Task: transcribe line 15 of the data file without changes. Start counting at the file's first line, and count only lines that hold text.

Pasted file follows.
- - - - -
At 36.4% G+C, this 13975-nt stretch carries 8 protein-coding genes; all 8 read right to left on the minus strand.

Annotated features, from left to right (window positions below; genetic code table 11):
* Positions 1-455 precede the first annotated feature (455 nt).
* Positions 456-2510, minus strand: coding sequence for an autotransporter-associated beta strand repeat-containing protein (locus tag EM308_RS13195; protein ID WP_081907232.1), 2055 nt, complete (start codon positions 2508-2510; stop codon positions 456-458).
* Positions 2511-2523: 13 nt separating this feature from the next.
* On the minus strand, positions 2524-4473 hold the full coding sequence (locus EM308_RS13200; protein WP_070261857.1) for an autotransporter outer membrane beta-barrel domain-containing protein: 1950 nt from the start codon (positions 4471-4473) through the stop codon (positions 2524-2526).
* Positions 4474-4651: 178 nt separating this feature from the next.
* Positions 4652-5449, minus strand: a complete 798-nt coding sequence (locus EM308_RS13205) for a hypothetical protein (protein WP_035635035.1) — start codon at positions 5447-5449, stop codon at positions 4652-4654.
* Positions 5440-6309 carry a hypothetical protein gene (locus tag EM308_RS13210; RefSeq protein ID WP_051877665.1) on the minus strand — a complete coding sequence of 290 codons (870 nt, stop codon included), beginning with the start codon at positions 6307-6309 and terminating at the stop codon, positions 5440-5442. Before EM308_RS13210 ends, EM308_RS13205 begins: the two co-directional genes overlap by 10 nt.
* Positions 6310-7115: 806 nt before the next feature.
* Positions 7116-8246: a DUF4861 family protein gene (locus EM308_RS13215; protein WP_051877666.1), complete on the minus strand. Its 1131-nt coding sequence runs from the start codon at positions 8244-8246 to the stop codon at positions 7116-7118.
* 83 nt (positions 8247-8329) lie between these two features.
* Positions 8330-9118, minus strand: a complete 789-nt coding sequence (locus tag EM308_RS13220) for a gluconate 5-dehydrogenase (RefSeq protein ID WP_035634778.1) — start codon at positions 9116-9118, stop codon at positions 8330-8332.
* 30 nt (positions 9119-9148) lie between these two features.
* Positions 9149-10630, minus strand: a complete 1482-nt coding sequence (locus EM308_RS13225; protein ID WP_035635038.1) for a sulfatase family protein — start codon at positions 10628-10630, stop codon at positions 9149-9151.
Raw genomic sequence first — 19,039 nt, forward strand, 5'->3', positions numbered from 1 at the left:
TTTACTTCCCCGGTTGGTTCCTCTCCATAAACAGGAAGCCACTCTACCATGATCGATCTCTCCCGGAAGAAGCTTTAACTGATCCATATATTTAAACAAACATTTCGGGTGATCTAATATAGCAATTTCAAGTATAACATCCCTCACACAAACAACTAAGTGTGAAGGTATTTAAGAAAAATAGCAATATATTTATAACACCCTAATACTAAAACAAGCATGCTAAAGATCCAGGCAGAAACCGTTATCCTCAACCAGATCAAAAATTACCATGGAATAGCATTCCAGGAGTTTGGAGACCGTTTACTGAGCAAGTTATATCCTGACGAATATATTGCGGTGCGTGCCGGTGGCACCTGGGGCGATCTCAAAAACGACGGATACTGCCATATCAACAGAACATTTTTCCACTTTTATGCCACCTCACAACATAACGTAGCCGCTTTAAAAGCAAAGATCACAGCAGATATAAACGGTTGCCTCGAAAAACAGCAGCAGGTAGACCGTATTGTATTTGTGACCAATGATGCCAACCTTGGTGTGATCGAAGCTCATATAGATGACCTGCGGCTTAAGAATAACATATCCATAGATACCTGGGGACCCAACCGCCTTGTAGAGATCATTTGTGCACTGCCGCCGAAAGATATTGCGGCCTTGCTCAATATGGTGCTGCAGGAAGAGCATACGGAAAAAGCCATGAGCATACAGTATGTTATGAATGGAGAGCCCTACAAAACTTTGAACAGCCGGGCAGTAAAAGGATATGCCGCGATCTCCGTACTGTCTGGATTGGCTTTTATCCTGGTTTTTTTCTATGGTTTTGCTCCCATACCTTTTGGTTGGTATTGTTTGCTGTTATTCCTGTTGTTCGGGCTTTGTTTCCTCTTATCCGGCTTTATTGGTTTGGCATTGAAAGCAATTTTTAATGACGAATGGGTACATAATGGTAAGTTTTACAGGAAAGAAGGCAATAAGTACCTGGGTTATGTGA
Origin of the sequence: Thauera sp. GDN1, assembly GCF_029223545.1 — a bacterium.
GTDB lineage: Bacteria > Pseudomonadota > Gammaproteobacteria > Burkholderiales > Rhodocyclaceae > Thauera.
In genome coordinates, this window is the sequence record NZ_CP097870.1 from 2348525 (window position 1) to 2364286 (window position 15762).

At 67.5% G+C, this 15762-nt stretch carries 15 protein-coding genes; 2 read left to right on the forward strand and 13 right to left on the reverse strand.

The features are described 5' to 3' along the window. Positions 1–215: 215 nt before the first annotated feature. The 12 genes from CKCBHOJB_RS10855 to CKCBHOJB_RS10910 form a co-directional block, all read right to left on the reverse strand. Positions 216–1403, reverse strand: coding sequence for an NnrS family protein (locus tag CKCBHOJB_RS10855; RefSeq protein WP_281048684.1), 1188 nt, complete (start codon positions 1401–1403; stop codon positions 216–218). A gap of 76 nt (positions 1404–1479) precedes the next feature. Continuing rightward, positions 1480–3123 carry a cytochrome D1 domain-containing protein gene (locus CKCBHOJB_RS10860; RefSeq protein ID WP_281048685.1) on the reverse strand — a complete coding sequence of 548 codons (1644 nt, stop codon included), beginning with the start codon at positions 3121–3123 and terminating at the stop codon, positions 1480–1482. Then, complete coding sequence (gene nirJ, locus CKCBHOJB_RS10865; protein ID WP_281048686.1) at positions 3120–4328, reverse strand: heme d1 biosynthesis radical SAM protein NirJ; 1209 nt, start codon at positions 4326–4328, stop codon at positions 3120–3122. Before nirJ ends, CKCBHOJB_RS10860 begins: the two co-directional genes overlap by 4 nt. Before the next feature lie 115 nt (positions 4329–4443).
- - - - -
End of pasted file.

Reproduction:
* Positions 9149-10630, minus strand: a complete 1482-nt coding sequence (locus EM308_RS13225; protein ID WP_035635038.1) for a sulfatase family protein — start codon at positions 10628-10630, stop codon at positions 9149-9151.